To rent or to buy a home?
Article courtesy of StarNewsOnline & written by Wayne Faulkner. Full article may be found at: http://www.starnewsonline.com/article/20120504/ARTICLES/120509788/1002?p=all&tc=pgall
To rent or to buy a home?
Mortgage interest rates are at historic lows and rents are rising.
Published: Friday, May 4, 2012 at 11:05 a.m.
Kirk Fields did the math.
He was renting in Wilmington for $1,000 a month.
Now Fields owns his own house – a three-bedroom, one-bath brick with around 1,100 square feet situated on a quarter acre in Castle Hayne.
Renting that home would have cost him $825 a month.
But Fields said his mortgage, taxes and insurance cost him hundreds of dollars less than that.
It made sense, he said, to buy, even at his tender age of 21.
It's the same for a lot of people now, said Michael Otelsberg, of Century 21 Sweyer & Associates, who was Fields' real estate agent.
Why? Mortgage interest rates are at historic lows and rents are rising.
The housing climate
Demand for rental houses and apartments has increased and much of that stems from the housing bust and a weak economy.
Those who have lost their homes to foreclosure have been forced into the rental market. Those who don't have a down payment or a credit score high enough to qualify for a mortgage don't have much of a choice.
Still other would-be buyers choose to rent from fear, after witnessing the housing debacle of the last several years.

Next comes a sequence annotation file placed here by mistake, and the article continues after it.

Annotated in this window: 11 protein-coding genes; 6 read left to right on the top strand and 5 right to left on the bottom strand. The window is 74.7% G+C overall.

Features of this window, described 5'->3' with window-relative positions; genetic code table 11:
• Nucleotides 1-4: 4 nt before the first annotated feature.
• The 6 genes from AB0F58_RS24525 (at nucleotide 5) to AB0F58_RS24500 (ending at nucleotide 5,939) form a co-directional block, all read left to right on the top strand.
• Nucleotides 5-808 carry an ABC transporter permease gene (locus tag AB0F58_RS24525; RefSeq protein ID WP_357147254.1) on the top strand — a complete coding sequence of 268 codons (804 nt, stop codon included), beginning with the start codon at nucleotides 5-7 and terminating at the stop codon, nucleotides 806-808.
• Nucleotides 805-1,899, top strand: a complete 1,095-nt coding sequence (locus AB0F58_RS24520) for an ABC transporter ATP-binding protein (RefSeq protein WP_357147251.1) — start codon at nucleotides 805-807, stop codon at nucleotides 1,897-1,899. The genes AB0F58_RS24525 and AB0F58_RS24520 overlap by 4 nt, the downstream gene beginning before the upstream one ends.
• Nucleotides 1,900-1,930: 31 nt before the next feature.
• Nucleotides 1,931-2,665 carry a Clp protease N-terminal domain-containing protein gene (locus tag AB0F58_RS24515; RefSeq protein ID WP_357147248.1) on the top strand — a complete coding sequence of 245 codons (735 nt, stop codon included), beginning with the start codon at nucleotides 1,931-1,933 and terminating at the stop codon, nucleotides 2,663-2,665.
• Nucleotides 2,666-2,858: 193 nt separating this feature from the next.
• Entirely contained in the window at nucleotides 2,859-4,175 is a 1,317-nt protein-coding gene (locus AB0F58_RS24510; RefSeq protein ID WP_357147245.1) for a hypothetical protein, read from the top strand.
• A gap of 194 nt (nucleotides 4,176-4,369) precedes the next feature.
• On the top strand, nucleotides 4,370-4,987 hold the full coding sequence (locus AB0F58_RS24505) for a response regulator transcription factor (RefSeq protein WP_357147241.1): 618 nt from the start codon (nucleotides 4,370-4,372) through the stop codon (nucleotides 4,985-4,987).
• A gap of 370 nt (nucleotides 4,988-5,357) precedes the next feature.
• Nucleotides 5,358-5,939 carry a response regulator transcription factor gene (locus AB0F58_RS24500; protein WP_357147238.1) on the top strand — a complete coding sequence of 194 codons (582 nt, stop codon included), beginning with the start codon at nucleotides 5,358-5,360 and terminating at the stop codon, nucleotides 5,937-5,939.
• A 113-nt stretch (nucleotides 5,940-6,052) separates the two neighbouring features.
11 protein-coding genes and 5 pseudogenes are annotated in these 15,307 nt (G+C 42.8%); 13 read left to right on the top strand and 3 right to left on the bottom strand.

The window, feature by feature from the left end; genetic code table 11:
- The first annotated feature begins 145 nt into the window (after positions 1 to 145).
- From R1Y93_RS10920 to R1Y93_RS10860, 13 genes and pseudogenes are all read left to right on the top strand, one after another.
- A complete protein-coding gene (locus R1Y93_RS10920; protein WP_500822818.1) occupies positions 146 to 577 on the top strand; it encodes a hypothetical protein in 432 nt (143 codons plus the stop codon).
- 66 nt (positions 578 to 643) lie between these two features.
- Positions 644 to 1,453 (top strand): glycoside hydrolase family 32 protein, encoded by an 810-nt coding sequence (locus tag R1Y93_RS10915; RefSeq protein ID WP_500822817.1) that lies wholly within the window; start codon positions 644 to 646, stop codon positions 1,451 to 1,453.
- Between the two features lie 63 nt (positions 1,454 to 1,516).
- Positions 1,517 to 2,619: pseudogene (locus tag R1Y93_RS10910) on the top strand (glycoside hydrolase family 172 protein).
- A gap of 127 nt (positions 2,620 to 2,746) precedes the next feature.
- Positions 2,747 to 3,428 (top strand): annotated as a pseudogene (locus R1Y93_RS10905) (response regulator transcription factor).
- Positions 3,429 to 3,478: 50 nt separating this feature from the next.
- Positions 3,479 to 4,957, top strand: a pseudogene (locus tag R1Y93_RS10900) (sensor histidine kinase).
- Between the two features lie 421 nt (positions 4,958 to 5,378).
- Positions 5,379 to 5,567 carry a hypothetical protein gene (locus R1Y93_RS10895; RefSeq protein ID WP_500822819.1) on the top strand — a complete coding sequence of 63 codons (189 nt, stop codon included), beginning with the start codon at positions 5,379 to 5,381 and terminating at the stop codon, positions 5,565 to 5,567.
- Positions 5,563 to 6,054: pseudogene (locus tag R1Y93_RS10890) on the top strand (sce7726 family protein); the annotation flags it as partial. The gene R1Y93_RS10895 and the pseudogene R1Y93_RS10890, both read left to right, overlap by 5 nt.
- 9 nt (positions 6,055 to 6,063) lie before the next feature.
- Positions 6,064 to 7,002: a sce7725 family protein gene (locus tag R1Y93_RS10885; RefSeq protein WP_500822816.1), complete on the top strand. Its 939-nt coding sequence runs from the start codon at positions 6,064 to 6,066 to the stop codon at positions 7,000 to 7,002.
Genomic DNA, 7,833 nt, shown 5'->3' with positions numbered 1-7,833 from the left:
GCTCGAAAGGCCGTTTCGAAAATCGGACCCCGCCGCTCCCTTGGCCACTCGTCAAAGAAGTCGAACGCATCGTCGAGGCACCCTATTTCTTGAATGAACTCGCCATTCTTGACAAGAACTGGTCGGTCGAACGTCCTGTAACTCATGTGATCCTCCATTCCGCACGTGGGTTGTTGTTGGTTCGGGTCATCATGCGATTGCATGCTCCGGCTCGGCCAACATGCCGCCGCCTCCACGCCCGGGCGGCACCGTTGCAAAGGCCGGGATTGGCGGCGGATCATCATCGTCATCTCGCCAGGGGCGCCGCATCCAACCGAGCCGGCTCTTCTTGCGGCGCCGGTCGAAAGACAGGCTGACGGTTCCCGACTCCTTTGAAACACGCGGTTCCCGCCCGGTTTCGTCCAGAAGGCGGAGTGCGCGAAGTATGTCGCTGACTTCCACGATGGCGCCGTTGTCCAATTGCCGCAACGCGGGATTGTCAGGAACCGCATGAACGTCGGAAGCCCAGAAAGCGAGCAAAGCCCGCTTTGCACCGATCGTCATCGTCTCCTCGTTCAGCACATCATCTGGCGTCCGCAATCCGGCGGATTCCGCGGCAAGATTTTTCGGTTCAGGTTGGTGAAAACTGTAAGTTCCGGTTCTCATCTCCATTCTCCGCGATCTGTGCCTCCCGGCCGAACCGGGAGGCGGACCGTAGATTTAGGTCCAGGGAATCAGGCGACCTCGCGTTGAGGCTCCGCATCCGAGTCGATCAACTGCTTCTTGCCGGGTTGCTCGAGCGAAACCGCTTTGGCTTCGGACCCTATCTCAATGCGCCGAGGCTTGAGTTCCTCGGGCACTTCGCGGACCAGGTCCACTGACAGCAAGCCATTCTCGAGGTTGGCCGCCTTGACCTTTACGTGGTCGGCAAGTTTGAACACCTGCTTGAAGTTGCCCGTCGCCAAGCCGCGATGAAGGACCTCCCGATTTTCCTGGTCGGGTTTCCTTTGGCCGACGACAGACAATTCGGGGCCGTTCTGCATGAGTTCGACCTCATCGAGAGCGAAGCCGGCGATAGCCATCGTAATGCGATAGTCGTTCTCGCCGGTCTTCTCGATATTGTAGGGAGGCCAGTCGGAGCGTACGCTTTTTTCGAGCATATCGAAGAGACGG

In fact, the number of Americans who own their homes dropped a full percentage point over the last year, to 65 percent in the latest quarter, according to U.S. Census Bureau data. It's the lowest rate since 1997.
"People are beginning to question the absolute certainty of building wealth" through homeownership, said Julian Diaz III, chairman of the Department of Real Estate at Georgia State University's J. Mack Robinson College of Business.
"When we were building the bubble, everyone assumed that (a home) was a wonderful investment."
But the arguments to own remain strong.
Diaz emphasized that owning a home "still is a solid way to build wealth if done wisely and carefully."
A house built and sold 10 years ago, Otelsberg said, will show a 5 percent to 10 percent return on investment, despite the plunge in values in the interim.
Interest rates are at record lows. This week's average for a 30-year, fixed-rate mortgage was 3.84 percent, according to Freddie Mac's latest weekly survey.
"The interest rate being sub 4 percent is what is driving the sales," said Buddy Blake, owner of Re/Max Essential in Wilmington.
"This is the first time since 2007 when you could tell someone that it is cheaper to buy than to rent."
It's not just real estate agents who want you to own.
The government offers incentives in the form of liberal tax breaks, said Norman Block, an adjunct real estate professor at the Kenan-Flagler Business School at the University of North Carolina Chapel Hill.
Blake gave an example of a three-bedroom, two-bath home in Leland that currently is for sale for $129,900 and for rent at $900.
He calculated that the total monthly payment for mortgage, taxes and insurance would be $712.25 versus rent of $930, including renter's insurance.
Including the tax advantages of owning and assuming a rent increase of 2.5 percent, at the end of seven years the payments work out to about $1,000 to rent, but only about $570 in buy.
There's a total tax savings in those seven years of $12,260.